Their Name Liveth For Evermore: The Somme Part 4

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Every cemetery has a stone that states, simply, “Their name liveth for evermore.”

I’ve focused on the Allied side of the Battle of the Somme. The British led the attack, and young men from all parts of the globe were wounded, went missing or died in this pastoral landscape. 44 of the 45 memorials and cemeteries are dedicated to the Allied dead and missing.

The cemetery at Fricourt is the final resting place for 17, 026 Germans who died in the battle of the Somme. It is quiet and moving, and, I suspect, not often visited by the British or French.

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The German cemetery at Fricourt

But these crosses have their own stories to tell, stories of young men doing what they were told, following their leaders into battle just as the British and French men did.

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A Jewish headstone in the German cemetery

I was brought up short by the Jewish gravestones in the German cemetery. Pebbles have been placed on many, telling us of someone’s visit. These seemed to me the saddest markers of all. During the Great War, Jewish soldiers were accepted into the ranks without hesitation. They would see a different fate twenty years later.

The only story that Dave can give us here is that the infamous Baron von Richthofen, the Red Baron, used to be buried here until his family came to collect his remains in 1925 to inter them in Germany. Thousands of names, lettered in classic German typography of the early 20th century. Thousands of stories.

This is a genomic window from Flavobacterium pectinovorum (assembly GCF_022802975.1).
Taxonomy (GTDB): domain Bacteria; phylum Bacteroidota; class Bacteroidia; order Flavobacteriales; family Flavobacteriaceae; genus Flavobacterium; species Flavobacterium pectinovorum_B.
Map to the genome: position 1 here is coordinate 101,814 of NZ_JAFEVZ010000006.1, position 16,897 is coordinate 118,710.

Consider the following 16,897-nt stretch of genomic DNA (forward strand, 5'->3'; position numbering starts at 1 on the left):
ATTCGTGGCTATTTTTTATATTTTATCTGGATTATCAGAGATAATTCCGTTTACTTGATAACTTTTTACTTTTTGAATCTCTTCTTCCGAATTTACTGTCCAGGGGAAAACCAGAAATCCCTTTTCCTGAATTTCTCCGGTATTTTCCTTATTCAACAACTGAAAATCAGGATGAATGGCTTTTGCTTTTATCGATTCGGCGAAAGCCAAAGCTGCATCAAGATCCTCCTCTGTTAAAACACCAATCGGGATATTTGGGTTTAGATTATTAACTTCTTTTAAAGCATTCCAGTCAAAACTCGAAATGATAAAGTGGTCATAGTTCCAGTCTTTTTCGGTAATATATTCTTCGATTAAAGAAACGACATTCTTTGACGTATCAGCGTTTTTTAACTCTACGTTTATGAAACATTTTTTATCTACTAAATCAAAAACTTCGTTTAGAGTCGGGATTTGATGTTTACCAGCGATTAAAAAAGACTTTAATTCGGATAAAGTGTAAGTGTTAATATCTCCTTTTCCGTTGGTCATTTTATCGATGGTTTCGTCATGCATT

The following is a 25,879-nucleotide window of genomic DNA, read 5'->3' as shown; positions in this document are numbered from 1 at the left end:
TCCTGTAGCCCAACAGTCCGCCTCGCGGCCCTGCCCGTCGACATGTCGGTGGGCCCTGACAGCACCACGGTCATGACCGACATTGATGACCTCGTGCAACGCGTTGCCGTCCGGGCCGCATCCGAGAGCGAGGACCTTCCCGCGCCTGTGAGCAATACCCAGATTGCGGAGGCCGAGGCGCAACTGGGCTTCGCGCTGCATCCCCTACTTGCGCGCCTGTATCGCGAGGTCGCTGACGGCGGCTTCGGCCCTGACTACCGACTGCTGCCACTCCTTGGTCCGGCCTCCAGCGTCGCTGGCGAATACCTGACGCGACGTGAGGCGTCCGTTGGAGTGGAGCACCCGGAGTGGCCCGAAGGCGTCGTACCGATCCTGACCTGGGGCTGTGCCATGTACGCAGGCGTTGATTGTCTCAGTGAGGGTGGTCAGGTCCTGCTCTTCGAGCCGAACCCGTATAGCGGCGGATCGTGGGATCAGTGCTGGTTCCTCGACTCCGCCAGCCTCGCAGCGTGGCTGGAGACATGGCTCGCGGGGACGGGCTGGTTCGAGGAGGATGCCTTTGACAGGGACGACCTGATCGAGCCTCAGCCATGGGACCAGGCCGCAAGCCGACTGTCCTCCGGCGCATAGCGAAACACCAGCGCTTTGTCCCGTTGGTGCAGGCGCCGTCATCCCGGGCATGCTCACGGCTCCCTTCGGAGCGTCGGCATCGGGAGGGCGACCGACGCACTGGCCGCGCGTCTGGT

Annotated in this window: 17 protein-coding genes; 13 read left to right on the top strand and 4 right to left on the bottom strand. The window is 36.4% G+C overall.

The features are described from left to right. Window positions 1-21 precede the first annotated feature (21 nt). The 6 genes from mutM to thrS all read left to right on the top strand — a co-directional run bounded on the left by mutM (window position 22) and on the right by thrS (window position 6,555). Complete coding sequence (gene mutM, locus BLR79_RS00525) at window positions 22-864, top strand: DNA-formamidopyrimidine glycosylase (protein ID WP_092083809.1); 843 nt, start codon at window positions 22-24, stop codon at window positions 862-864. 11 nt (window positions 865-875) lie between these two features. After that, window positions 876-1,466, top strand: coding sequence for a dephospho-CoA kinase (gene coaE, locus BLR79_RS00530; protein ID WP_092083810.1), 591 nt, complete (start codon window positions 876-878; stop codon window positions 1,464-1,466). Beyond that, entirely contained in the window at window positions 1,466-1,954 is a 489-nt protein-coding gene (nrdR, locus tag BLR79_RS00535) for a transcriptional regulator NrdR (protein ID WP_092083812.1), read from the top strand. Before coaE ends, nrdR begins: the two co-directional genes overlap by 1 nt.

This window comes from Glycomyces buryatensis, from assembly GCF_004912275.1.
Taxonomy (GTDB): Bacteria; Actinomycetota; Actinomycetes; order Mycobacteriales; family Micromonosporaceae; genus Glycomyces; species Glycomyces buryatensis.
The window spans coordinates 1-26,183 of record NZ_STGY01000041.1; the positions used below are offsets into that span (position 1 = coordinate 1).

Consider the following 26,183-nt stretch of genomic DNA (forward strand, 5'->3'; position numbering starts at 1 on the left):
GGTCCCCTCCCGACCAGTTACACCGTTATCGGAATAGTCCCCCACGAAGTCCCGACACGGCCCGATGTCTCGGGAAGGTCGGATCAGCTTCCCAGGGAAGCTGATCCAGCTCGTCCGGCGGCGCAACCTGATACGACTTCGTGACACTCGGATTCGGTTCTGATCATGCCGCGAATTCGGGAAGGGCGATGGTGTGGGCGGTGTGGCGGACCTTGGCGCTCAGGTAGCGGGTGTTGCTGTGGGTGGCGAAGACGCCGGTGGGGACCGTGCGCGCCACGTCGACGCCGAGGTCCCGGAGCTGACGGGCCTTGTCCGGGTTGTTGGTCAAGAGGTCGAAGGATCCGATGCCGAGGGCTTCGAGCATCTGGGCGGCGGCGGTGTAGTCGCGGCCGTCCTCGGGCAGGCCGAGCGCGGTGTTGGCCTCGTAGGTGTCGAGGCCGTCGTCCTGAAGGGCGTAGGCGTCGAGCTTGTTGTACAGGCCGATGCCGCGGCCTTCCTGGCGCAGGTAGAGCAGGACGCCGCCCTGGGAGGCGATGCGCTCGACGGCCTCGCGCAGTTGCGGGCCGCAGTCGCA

Too many to tell. We visit Mamet Wood, Death Valley, Contalmaison, Delville Wood, Caterpillar Cemetery, Poziers. I lose track of specifics and drown in the weight of the numbers and the stories.

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The Welsh memorial at Mametz. 4000 men were killed or wounded.

We move on for one final Canadian story in the Adanac Cemetery (yes, that is Canada spelled backwards. Not sure whose “cute” idea that was). 1075 Canadians are buried in Adanac.

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Adanac Cemetary

One more story. An uplifting one. A Canadian story. A story from the fall of 1916, when the battle of Somme was still raging. The battle that was supposed to have ended on one sunny morning in July continued on for five months.

James Richardson was a Scot who emigrated to Canada with his family in 1913. When war broke out, he enlisted with the 16th Canadian Scottish Battalion. James was a Piper, and as such, his job was to inspire the troops. He wasn’t supposed to go into battle. But on the morning of October 8, 1916, he found himself in a company in disarray, with no senior officers, a line of wire that had not been cut, and troops with no direction. So he picked up his pipes and strode up and down playing, inspiring about 100 men to force their way through the wire into the next trench (the Regina Trench), which the company took successfully.

James then turned his attention to escorting German prisoners out of the trench into the rear of the action, until he realized that he’d left his beloved pipes behind on the front line. He went back to get his pipes and never returned. His body was found by a farmer in 1920.

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Piper James Richardson

But his story doesn’t end there.